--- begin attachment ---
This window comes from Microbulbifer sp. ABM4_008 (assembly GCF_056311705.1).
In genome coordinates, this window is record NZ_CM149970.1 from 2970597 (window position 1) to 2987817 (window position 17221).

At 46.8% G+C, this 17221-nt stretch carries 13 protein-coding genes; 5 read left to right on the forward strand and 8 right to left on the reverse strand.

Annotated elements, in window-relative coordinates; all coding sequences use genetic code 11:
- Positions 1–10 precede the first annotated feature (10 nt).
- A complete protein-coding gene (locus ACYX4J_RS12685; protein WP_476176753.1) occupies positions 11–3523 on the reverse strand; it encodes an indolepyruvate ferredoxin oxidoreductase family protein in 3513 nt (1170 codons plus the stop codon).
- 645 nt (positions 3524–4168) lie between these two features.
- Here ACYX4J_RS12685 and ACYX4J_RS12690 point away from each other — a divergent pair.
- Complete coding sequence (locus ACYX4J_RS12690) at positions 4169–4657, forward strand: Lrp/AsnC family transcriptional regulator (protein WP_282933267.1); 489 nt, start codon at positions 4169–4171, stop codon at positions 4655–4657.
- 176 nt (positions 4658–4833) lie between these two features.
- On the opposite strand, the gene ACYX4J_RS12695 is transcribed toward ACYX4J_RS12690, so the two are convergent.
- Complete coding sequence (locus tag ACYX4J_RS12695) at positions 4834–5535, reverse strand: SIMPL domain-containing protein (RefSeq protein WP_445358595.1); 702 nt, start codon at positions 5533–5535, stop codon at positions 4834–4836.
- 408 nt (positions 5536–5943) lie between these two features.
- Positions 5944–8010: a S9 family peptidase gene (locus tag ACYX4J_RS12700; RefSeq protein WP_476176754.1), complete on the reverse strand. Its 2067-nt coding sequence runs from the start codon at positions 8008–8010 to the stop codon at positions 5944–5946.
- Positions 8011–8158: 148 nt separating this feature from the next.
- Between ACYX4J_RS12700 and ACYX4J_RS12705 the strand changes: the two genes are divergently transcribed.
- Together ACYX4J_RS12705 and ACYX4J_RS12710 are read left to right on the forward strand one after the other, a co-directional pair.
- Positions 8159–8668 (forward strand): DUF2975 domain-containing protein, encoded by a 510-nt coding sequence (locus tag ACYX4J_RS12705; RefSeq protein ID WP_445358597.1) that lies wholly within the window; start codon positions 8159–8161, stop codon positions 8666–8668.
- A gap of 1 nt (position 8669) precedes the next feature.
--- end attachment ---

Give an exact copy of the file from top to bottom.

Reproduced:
This window comes from Microbulbifer sp. ABM4_008 (assembly GCF_056311705.1).
In genome coordinates, this window is record NZ_CM149970.1 from 2970597 (window position 1) to 2987817 (window position 17221).

At 46.8% G+C, this 17221-nt stretch carries 13 protein-coding genes; 5 read left to right on the forward strand and 8 right to left on the reverse strand.

Annotated elements, in window-relative coordinates; all coding sequences use genetic code 11:
- Positions 1–10 precede the first annotated feature (10 nt).
- A complete protein-coding gene (locus ACYX4J_RS12685; protein WP_476176753.1) occupies positions 11–3523 on the reverse strand; it encodes an indolepyruvate ferredoxin oxidoreductase family protein in 3513 nt (1170 codons plus the stop codon).
- 645 nt (positions 3524–4168) lie between these two features.
- Here ACYX4J_RS12685 and ACYX4J_RS12690 point away from each other — a divergent pair.
- Complete coding sequence (locus ACYX4J_RS12690) at positions 4169–4657, forward strand: Lrp/AsnC family transcriptional regulator (protein WP_282933267.1); 489 nt, start codon at positions 4169–4171, stop codon at positions 4655–4657.
- 176 nt (positions 4658–4833) lie between these two features.
- On the opposite strand, the gene ACYX4J_RS12695 is transcribed toward ACYX4J_RS12690, so the two are convergent.
- Complete coding sequence (locus tag ACYX4J_RS12695) at positions 4834–5535, reverse strand: SIMPL domain-containing protein (RefSeq protein WP_445358595.1); 702 nt, start codon at positions 5533–5535, stop codon at positions 4834–4836.
- 408 nt (positions 5536–5943) lie between these two features.
- Positions 5944–8010: a S9 family peptidase gene (locus tag ACYX4J_RS12700; RefSeq protein WP_476176754.1), complete on the reverse strand. Its 2067-nt coding sequence runs from the start codon at positions 8008–8010 to the stop codon at positions 5944–5946.
- Positions 8011–8158: 148 nt separating this feature from the next.
- Between ACYX4J_RS12700 and ACYX4J_RS12705 the strand changes: the two genes are divergently transcribed.
- Together ACYX4J_RS12705 and ACYX4J_RS12710 are read left to right on the forward strand one after the other, a co-directional pair.
- Positions 8159–8668 (forward strand): DUF2975 domain-containing protein, encoded by a 510-nt coding sequence (locus tag ACYX4J_RS12705; RefSeq protein ID WP_445358597.1) that lies wholly within the window; start codon positions 8159–8161, stop codon positions 8666–8668.
- A gap of 1 nt (position 8669) precedes the next feature.